Kleve

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Kleve

Kleve (klēv), Cleve or Eng. Cleves, city (1994 pop. 44,780), North Rhine–Westphalia, W Germany, near the Dutch border. Tourism is important in the city, and its manufactures include foodstuffs, clothing, and chemical products. It is a rail junction and popular resort. Among its noteworthy buildings are the collegiate church (14th–15th cent.), which contains the tombs of the dukes of Kleve, and the 11th-century Schwanenburg [Ger.,=swans' castle], which is associated with the legend of Lohengrin. Kleve was the capital of the former Duchy of Cleves.
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The following article is from The Great Soviet Encyclopedia (1979). It might be outdated or ideologically biased.

Kleve

 

or Cleve, a historical region along the lower Rhine (mostly in the Federal Republic of Germany, in North Rhine-Westphalia).

Kleve was originally a county of the Holy Roman Empire. In 1368 it was combined with the county of Mark, and in 1417 it became a duchy. In 1511 (1521?) the duke of Kleve added the duchies of Jülich and Berg to his possessions. A struggle between the German princes for Jülich-Kleve flared up after the end of the Kleve line in 1609. This struggle resulted in the transfer in 1614 (conclusively, in 1666) of Kleve and a number of other territories to Brandenburg. The Kleve territory was held by France from 1795 to 1805. By a decision of the Congress of Vienna of 1814–15, Kleve passed to Prussia (and partly to the Netherlands).

The Great Soviet Encyclopedia, 3rd Edition (1970-1979). © 2010 The Gale Group, Inc. All rights reserved.
References in periodicals archive ?
He has to run at least twice more or win a fast-track qualifier, so he's running in the Cleves at Lingfield next week."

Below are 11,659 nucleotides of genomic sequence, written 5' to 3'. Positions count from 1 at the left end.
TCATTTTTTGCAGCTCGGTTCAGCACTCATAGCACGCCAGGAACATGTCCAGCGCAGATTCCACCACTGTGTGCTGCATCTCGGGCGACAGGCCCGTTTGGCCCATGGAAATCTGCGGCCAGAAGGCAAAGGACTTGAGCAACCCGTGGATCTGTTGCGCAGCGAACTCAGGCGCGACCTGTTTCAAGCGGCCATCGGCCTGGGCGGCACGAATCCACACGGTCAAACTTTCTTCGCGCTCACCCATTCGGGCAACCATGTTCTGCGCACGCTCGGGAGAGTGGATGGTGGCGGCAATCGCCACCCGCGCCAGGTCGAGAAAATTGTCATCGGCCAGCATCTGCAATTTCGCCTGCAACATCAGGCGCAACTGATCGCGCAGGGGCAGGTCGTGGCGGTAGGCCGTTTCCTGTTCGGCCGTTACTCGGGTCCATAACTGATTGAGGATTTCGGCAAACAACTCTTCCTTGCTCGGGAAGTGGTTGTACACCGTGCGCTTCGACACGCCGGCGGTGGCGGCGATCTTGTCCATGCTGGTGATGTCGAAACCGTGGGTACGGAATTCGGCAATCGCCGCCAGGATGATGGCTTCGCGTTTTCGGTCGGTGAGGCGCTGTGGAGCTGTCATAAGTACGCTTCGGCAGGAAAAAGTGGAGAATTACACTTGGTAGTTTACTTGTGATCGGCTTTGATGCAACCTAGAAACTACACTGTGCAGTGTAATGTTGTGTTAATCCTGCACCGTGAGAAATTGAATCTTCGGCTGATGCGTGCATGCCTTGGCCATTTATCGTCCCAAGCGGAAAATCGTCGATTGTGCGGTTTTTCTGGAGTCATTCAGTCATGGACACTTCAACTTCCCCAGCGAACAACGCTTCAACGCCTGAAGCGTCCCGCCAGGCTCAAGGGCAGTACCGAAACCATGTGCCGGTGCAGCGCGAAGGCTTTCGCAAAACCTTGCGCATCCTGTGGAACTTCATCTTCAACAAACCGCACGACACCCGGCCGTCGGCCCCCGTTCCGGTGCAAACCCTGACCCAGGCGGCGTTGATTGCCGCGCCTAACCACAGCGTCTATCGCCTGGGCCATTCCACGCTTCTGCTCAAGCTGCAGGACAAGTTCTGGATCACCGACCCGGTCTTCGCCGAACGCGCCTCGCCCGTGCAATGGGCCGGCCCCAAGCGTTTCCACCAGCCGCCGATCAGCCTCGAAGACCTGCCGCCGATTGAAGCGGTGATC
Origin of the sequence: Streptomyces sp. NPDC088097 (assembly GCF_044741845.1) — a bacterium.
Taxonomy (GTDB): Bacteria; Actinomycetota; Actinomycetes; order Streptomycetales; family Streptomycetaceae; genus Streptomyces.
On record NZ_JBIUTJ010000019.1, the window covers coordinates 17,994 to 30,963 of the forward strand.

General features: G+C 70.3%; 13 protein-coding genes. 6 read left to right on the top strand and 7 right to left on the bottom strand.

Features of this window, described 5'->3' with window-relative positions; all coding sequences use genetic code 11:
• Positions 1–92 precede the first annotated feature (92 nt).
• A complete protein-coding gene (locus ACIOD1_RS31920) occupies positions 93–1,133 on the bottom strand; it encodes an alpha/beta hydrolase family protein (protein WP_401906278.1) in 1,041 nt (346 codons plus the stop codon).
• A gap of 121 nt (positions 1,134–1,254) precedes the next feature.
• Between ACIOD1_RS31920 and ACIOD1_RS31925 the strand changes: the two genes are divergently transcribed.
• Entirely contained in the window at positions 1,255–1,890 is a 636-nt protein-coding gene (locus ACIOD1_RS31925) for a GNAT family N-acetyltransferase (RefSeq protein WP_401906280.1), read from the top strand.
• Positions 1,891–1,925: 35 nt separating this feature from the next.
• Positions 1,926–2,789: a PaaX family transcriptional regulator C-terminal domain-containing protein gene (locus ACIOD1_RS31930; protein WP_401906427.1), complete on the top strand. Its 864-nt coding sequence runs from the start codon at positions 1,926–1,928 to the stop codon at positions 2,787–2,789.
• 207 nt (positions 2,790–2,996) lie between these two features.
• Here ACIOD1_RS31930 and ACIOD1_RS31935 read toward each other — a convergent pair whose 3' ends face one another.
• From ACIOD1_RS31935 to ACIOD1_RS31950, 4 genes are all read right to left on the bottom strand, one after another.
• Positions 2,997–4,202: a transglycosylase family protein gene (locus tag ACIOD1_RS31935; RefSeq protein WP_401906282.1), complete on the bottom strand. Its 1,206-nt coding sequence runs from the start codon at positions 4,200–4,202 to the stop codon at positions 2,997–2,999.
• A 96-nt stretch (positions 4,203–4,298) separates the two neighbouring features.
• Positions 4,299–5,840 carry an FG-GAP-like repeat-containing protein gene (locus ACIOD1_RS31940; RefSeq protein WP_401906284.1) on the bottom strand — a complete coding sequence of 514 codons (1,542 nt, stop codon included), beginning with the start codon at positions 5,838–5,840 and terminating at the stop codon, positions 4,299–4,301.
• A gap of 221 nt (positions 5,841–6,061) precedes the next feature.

Add a warm orange colour with the Cleves Grand Sofa, PS2,199
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He said he'd just recently worked with Cleves on lighting and sound for a school performance.
The first of these, for the first readers of La Princesse de Cleves, could not fail to evoke Madeleine de Scudery's allegorical Carte de Tendre, in which Inclination was the name of the principal city and the river that rushed amorous travelers to the capital and, quite often, past their destination into "la Mer dangeureuse." The literature of preciosite, like Madame de Chartres's lesson, warned women against this danger.
Into that debate steps historian Rachel Hope Cleves with a new study that rescues from oblivion the marriage-like union between two women, Charity Bryant [1777-1851] and Sylvia Drake [1783-1868].
Rachel Hope Cleves's fascinating book Charity and Sylvia recovers, examines, and celebrates the lifelong partnership of these extraordinary women.
Cleves Delp knows a little something about attracting and keeping high-net-worth clients.
Anne of Cleves, King Henry VIII's fourth wife, was one of the few wives who survived her marriage to the king.
He replaces Tom Cleves, who has been named vice president and general manager of Containerboard & Recycling.